Accumulation of dental calculus is a clear risk for the development of periodontitis and there is consensus among professionals that removing plaque and calculus mechanically prevents the disease. We have observed in our cohort study from Sweden that high dental calculus index score associated with 2.3 times the odds ratio for cardiac death. From the same cohort, periodontitis was shown to link with carotid artery intima media thickness and thus presented risk for stroke.  In another case-control study from our group investigating patients with angiographically verified coronary artery disease we found that oral health status and oral health behaviour was worse among the patients than in cardiologically healthy controls. Indeed, the statistical association between poor oral health and atherosclerosis is well established since many years, and treatment of periodontitis has been shown to improve the situation. [22,23] However, overall scientific evidence is still weak in this regard.
Chest pain or angina pectoris (AP) is a symptom of coronary artery disease and prodromal sign for heart infarction. Angina is in practice caused by coronary artery atherosclerosis and manifests as acute coronary syndrome. A review in the Nature recently stated that the clinical entities of acute coronary syndrome have been important contributors to global morbidity and mortality for at least 250 years. Hence, we here discuss a significant clinical problem.
In the present study we analyzed the prevalence of AP from our Swedish cohort that was followed-up for 26 years. The association between dental calculus index score and angina was analyzed in the oral infection—atherosclerosis paradigm. We hypothesized that high dental calculus index, a marker of poor oral hygiene and potential risk for periodontitis, links with registered AP symptoms.
Material and Methods
Our cohort of 1676 subjects has been described in detail by Söder et al. (2007) and the study profile is shown in Fig 1. The participants were invited by a letter. Those accepting to participate gave their consent also regarding use of clinical data. The patient records/data were anonymized and de-identified prior to analyses. In brief, the national hospital records of Sweden were used to analyze the association of baseline oral health parameters with respect to angina pectoris. For statistics, analysis of variance, chi-square tests, multiple regression analysis, and multiple logistic regression analysis were used as appropriate. Multiple logistic regression analysis was used to compare the incidence of angina pectoris, according to the state of oral health at baseline, while simultaneously controlling for several potential confounding variables. We included in the statistical model age, gender, periodontal disease, dental plaque index (PLI), gingival inflammation index (GI), and calculus index (CLI). socioeconomic status, working, and smoking habits. Smoking habits were dichotomized into number of smokers (ever smokers) and number of never smokers. Smoking was calculated as pack-years of smoking (number of cigarettes per day multiplied by 365 days and divided by 20 [number of cigarettes in a pack] = the number of packages per year multiplied by the number of years smoked). The model with the confounders was correlated to the occurrence of angina pectoris in the hospital patient register. A backwards elimination method was used to control for multicollinearity (correlation between confounders). The statistical model was tested according to Cox & Snell and Nagelkerke.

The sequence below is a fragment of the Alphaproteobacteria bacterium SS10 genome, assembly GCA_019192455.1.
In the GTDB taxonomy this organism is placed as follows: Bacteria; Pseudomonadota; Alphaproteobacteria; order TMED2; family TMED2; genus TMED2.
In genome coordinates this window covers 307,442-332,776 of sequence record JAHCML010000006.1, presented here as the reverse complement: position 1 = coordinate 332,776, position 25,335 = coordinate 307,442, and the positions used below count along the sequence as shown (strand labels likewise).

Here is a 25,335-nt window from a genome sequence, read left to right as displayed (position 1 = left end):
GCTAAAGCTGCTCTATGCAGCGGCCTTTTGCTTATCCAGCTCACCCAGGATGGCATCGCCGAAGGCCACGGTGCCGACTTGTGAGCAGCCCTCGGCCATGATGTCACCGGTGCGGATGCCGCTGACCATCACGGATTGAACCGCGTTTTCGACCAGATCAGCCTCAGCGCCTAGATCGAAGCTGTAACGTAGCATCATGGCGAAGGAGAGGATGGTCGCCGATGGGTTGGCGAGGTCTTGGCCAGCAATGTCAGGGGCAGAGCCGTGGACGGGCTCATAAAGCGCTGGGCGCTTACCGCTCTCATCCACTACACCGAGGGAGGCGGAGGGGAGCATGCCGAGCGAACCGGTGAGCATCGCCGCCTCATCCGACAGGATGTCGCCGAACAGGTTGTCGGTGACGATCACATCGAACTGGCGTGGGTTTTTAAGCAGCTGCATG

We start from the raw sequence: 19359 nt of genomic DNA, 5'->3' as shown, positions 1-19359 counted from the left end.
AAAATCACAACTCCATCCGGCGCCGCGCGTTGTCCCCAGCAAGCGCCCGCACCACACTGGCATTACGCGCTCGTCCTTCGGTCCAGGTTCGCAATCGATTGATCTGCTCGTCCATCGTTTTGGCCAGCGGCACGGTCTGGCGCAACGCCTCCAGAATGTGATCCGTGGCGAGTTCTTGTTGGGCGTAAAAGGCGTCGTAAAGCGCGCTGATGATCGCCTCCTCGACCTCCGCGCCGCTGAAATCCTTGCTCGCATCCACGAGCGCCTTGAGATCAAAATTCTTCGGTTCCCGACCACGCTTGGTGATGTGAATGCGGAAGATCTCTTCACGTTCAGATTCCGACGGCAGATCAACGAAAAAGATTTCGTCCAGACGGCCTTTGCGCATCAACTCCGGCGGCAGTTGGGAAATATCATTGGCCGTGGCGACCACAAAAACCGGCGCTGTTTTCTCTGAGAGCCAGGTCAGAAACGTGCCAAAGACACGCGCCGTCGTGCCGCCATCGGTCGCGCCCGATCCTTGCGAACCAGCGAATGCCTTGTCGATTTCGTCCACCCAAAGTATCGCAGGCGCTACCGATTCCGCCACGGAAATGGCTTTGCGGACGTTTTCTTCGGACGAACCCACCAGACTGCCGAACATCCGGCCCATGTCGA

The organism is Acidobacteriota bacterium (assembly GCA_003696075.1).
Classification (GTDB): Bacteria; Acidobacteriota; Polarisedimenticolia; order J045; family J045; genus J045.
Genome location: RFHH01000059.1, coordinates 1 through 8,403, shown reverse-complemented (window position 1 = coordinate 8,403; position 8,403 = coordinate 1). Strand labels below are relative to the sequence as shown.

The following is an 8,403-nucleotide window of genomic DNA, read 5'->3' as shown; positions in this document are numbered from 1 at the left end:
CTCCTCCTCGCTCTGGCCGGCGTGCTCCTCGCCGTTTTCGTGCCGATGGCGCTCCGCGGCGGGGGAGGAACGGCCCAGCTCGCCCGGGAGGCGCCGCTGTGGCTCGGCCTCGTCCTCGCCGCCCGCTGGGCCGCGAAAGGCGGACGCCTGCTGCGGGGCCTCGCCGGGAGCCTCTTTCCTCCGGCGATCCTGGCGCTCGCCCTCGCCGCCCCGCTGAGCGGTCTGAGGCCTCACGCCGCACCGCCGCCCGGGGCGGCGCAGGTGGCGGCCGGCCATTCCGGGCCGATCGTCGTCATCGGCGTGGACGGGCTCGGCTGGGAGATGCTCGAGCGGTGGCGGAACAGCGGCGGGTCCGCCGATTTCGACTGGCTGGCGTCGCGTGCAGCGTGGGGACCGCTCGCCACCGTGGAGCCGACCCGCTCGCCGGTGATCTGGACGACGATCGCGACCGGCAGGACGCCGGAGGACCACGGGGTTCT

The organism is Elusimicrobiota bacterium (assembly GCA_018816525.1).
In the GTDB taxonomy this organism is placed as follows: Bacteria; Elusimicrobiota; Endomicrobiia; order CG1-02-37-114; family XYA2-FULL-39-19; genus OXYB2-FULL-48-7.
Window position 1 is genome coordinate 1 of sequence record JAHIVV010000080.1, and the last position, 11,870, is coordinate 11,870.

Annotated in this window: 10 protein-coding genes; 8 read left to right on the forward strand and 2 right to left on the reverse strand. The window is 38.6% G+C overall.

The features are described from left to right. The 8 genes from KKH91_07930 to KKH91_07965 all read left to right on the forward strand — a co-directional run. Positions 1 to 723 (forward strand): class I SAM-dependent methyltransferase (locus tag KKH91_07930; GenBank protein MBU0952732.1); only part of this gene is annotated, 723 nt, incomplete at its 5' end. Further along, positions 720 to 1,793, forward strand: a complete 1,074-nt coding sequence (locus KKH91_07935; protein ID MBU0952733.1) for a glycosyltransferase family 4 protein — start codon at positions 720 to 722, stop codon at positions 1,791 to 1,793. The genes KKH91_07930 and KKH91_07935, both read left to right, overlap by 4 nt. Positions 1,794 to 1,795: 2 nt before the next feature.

Differences between data sets with p < 0.05 were regarded as significant. All p-values are two-tailed, and confidence intervals were calculated at the 95% level. All statistical analyses were performed using the spss version 14.0 (Chicago, IL, USA).
The study was approved by the Ethics Committee of the Karolinska Institutet and Huddinge University Hospital in Sweden (Dnr 101/85 and revised in 2012/590-32). The study is in accordance with the Declaration of Helsinki.
Angina pectoris symptoms and socioeconomic data
Data about in hospital verified AP symptoms were obtained from the Center of Epidemiology, Swedish National Board of Health and Welfare, Sweden. The diagnoses for AP had been given to subjects between 55 to 64 years of age. The data were classified according to the WHO International Statistical Classification of Diseases and Related Health Problems (ICD-9 and ICD-10). Socioeconomic data were further obtained from the National Statistics Centre, Örebro, Sweden. The data for angina pectoris symptoms in 2011 were compared with the clinical data from 1985. In brief, data from the Center of Epidemiology, Sweden were used to analyze the association of baseline oral health parameters with respect to AP.